What it meansA low level of mid-luteal progesterone indicates anovulation and luteal phase defect (short luteal phase) and predicts implantation failure/ early miscarriage.
Reference Range:
Luteal 4-50 nmol/L
The “real” range: On day 21 the minimum value is 10 nmol/L to have ovulated and 20 nmol/L to carry a pregnancy. Day 21 is arbitrary if you don’t ovulate on day 14. Progesterone is best-tested 7 days after you ovulate.

5) Prolactin 
What it isThe main function of prolactin is to stimulate breast milk production. However, elevation can also occur due to the following: benign pituitary tumor, periods of high stress, hypothyroidism, PCOS, and certain medications.
What it meansElevated prolactin inhibits the release of GnRH, which then inhibits the release of LH and FSH. Without LH and FSH, follicles will not develop.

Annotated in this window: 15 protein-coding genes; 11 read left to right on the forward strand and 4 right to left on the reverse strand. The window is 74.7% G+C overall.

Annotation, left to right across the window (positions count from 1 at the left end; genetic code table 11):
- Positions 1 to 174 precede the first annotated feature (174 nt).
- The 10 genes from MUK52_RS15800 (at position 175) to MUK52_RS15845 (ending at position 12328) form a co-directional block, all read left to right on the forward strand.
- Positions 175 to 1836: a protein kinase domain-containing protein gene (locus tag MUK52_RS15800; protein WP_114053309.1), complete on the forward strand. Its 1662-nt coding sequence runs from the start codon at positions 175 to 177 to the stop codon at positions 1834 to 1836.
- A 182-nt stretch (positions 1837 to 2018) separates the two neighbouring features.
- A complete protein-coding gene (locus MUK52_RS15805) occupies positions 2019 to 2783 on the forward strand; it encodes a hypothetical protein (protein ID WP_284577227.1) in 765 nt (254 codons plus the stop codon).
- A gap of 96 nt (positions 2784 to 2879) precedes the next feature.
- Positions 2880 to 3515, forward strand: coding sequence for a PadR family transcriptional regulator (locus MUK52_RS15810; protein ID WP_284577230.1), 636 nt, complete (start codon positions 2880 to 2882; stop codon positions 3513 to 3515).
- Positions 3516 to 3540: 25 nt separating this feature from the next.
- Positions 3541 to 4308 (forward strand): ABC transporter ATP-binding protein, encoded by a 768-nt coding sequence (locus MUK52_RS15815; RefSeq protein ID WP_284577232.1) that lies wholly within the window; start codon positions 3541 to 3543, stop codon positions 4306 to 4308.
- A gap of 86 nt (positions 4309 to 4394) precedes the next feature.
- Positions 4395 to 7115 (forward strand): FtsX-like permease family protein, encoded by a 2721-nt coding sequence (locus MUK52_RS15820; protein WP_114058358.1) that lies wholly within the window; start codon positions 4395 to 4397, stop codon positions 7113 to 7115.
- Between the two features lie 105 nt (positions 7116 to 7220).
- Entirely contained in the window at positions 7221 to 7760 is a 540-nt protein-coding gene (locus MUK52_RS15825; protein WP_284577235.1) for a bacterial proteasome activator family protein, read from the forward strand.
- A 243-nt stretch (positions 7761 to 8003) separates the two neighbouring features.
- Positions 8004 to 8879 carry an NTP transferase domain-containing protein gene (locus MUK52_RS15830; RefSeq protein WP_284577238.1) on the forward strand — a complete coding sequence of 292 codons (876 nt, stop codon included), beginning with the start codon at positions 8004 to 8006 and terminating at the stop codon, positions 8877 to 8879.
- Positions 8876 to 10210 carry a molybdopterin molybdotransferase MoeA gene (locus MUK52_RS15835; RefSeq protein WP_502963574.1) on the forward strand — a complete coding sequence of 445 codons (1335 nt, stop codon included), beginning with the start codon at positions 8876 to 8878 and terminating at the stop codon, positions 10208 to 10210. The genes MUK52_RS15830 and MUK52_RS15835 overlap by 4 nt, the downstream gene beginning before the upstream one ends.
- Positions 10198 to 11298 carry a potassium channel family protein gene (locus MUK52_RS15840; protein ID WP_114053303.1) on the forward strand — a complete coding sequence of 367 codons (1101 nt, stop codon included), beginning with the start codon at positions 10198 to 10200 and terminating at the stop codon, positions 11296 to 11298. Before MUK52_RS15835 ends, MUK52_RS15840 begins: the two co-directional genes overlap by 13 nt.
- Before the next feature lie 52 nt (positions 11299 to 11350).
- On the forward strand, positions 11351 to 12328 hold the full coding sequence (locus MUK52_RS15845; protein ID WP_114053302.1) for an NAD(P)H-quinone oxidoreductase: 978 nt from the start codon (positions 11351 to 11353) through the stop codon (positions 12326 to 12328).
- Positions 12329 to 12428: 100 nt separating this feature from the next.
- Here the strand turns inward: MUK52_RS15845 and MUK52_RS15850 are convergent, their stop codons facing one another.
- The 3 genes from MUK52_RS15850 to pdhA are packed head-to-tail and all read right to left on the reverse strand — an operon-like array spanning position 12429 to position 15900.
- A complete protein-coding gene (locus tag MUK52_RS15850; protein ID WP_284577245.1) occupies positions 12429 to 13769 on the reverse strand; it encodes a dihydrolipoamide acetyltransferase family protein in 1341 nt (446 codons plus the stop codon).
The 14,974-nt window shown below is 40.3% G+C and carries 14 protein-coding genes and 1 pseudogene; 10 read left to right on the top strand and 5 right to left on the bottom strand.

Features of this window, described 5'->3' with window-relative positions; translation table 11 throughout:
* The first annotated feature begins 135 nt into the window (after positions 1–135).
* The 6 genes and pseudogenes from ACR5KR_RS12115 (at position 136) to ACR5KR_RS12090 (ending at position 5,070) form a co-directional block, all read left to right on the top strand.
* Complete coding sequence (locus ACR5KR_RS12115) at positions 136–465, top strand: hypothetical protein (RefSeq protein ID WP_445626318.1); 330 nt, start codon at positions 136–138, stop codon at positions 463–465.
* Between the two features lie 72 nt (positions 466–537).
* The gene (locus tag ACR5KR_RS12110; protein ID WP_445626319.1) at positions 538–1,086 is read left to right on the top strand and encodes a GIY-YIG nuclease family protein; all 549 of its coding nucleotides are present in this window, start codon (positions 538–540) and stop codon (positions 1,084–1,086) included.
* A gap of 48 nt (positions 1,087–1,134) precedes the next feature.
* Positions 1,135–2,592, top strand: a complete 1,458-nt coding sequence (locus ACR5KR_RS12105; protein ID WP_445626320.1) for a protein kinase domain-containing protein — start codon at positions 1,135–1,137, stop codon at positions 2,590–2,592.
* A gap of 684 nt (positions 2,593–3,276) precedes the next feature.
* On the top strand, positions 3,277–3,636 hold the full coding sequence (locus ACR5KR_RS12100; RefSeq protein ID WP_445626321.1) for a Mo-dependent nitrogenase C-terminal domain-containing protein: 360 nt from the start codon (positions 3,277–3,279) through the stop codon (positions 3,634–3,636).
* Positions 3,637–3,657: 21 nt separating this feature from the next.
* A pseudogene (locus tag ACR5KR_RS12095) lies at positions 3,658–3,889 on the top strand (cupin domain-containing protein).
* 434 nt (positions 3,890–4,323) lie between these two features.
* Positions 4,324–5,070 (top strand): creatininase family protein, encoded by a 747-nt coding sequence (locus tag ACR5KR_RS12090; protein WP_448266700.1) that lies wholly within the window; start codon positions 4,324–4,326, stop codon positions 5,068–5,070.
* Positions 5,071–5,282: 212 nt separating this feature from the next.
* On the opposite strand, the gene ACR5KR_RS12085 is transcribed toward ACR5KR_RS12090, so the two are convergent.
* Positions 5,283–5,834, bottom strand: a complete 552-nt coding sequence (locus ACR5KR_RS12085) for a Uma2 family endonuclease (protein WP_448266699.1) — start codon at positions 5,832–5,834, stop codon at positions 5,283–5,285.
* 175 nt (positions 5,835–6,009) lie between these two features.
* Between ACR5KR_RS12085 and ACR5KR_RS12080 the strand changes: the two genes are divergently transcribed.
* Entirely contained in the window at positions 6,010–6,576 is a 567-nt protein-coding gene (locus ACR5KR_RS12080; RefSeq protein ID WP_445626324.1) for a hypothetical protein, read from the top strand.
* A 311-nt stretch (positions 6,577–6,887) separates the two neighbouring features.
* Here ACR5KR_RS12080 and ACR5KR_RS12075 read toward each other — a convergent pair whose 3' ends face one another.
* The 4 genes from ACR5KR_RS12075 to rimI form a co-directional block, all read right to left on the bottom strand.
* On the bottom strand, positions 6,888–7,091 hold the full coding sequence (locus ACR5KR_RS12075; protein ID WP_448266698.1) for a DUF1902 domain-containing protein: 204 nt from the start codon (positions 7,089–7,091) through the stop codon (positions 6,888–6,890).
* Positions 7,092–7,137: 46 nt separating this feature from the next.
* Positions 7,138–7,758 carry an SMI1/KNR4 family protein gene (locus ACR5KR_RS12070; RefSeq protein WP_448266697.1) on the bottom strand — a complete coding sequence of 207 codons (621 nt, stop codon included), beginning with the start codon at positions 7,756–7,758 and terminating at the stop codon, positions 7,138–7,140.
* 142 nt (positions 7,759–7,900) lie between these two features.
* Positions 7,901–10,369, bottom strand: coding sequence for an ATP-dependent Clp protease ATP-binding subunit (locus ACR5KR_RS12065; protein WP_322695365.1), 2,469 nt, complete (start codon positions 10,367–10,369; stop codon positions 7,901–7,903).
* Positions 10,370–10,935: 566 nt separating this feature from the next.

Reference Range:
5-30 ug/L
The “real” range: Prolactin levels as high as 50 ug/L can inhibit ovulation, but small increases by a few points are relatively harmless. One-time elevation should be followed by repeat testing. As mentioned, stress is a major influence on this hormone.

6) DHEA 
What it isA precursor hormone to both estrogen and testosterone.
What it meansDHEA is often evaluated in PCOS, as elevations in this hormone increase androgen levels. It may be prescribed to improve ovarian reserve (but not without fun side-effects).
Reference Range: <9.8 umol/L

7) Androstenodione 
What it isProduced from DHEA, this hormone is the precursor to testosterone.
What it meansElevated androstenedione is found in PCOS and adrenal hyperplasia. Both conditions inhibit ovulation. It may be elevated in isolation, or with testosterone.
Reference Range: